Advocates warn rushed migration legislation may breach human rights

Advocates warn rushed migration legislation may breach human rights


The federal government has rushed legislation through the lower house that would force hundreds of non-citizens to facilitate their own deportation. 

In much less than 24 hours, politicians have been asked to consider what many refugee advocates are saying is a “profound change” to migration laws that breaches human rights obligations.

The bill gives the Minister for Immigration the power to direct a non-citizen who is due to be deported “to do specified things necessary to facilitate their removal”, or risk a mandatory minimum sentence of one year in prison or up to five years.

The bill also creates a power for the government to designate another country as a “removal concern country”. This will impose a bar on new visa applications from non-citizens outside Australia who are nationals of a country that does not accept removals from Australia. The power could affect applicants hoping to leave countries such as Russia, Iran, Iraq and South Sudan. 

Before question time on Tuesday, the Albanese government combined with the Coalition in the House of Representatives to approve the new powers for the immigration minister, Andrew Giles.

Giles argues the bill is consistent with Australia’s human rights obligations in most respects but to the extent it limits human rights it does so “in order to maintain the integrity of the migration system”. 

“What we’re doing with … this important piece of legislation is to fill a very significant loophole, that a small cohort of people who have no basis upon which to remain in Australia are refusing to cooperate with efforts to affect their removal,” said Giles.

Following introduction of the legislation, Independents, minor parties and national organisations, have released scathing warnings of the consequences this could have on real people’s lives. 

The Human Rights Law Centre has warned that if this legislation is passed into law, it “will confront people fleeing persecution, torture and death with a perilous choice: return to a place where they may be harmed or killed, or be detained in prison for refusing to comply with removal”.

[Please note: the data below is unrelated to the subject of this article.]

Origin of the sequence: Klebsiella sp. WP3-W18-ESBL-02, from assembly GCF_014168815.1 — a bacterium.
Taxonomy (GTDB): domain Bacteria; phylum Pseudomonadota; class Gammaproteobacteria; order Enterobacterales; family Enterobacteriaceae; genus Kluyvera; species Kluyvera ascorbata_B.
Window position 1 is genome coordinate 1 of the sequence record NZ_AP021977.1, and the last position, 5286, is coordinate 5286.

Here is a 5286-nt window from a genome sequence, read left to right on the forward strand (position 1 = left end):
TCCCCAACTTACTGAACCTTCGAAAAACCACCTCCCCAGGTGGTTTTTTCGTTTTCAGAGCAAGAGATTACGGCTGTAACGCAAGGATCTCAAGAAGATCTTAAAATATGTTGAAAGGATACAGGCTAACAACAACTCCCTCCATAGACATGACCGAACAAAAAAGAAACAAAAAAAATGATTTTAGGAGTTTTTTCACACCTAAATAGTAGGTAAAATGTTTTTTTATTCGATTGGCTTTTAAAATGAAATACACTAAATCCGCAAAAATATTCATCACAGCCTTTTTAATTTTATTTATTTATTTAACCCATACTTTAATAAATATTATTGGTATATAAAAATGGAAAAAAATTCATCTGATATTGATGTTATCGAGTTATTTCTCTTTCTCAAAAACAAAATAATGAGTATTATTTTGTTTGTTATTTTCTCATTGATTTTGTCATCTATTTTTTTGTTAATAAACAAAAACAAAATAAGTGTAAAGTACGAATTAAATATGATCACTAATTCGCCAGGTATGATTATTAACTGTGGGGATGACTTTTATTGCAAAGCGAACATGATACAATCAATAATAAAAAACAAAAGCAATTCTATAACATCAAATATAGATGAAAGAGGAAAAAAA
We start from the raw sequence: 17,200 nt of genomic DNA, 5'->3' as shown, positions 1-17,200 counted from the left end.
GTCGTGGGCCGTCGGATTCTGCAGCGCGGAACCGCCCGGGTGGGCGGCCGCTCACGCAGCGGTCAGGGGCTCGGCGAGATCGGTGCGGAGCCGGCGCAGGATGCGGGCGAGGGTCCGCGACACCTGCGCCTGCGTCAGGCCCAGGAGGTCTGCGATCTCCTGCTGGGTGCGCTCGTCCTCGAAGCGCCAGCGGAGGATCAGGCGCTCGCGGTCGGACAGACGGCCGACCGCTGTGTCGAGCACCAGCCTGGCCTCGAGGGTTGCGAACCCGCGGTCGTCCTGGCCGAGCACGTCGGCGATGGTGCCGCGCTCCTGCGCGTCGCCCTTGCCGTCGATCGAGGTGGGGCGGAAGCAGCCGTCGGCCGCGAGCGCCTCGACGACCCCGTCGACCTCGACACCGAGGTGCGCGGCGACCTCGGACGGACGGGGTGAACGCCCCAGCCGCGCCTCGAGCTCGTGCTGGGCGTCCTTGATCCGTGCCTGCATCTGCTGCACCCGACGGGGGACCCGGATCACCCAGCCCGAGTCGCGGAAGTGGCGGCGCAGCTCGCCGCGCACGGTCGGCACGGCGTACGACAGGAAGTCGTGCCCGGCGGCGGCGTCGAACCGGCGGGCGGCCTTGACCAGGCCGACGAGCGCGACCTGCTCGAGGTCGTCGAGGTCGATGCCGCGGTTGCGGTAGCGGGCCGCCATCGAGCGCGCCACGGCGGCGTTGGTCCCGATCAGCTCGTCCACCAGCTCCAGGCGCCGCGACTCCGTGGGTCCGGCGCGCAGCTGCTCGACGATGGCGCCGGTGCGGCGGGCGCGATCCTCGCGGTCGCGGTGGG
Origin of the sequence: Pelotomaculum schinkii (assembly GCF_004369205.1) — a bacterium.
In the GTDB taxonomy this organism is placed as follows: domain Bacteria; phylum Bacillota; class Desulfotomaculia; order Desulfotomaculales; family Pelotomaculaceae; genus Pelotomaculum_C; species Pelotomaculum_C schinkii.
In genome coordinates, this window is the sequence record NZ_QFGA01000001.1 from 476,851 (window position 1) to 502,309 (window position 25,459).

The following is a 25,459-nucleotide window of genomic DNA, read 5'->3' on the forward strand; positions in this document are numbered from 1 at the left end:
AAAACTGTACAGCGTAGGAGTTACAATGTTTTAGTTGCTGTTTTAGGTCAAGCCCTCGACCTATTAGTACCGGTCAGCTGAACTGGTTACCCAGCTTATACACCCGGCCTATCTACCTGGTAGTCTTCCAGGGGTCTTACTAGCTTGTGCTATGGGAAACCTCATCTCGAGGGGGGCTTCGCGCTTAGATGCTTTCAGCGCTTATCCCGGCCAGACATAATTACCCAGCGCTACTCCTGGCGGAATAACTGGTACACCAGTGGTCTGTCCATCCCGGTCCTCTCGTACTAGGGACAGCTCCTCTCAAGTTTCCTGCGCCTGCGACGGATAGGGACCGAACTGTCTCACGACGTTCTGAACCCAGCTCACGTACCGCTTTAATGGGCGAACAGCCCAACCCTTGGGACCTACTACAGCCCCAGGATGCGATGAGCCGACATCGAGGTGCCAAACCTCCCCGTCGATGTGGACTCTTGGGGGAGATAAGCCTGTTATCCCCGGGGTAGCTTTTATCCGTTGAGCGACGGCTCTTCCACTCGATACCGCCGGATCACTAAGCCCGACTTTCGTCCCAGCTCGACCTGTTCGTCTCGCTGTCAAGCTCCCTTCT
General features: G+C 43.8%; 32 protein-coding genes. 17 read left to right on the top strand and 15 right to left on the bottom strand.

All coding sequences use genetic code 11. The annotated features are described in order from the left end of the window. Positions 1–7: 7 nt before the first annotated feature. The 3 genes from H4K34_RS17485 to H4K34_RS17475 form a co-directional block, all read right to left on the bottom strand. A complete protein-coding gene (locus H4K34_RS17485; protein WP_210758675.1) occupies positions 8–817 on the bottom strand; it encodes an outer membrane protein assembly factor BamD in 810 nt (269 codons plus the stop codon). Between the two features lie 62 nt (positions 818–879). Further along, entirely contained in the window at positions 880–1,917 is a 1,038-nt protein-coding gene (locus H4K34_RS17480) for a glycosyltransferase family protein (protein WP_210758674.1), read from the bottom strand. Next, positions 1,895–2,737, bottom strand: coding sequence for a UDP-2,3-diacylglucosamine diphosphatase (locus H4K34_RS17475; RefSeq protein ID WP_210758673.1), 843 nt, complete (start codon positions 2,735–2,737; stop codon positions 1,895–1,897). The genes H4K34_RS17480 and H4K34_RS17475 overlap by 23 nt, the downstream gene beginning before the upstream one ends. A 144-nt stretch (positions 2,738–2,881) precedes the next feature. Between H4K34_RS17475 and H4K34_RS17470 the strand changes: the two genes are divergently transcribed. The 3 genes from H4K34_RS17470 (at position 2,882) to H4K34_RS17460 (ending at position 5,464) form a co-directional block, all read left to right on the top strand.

“The Asylum Seeker Resource Centre, Human Rights Law Centre and Democracy in Colour urge the Albanese government to abandon the Bill and instead focus on building durable, lasting mechanisms to review immigration detention and release people safely into the community, where they can begin to rebuild their lives.”

Independent MP Zoe Daniel opposed the legislation, reminding elected officials that “this is not some esoteric idea”. 

“If we make a mistake here, people may be sent back to countries and murdered. And if we rush this through, and that happens, that’s on us,” she said.

Independent MP Zali Steggall called the rushed legislation “a parody of what democratic debate should look like”. 

“This is a legislation on which we were briefed by the minister only a couple of hours ago that has numerous questions and details in respect to which there was no answer,” she said. 

“And yet, you are here, asking this place to fast track it.”

Speaking to the human rights violations of this legislation, Independent MP Kylea Tink said: “Let’s be really clear, I don’t see how the legislation being discussed today can in any way meet our international human rights obligations.”

“Australia is a signatory to a number of international human rights treaties. Those treaties include the right to seek asylum. Those treaties include that all asylum seekers should be treated equally under the law.”

Amnesty International Australia has said this rushed migration amendment bill creates a spectre of Trump’s “Muslim Ban” policy in the US with its “undeniable discrimination based on race, religion, and national origin, as well as the potential devastating impacts of family separation”. 

The human rights organisation has also emphasised this bill risks putting Australia “in breach of its international obligations”.


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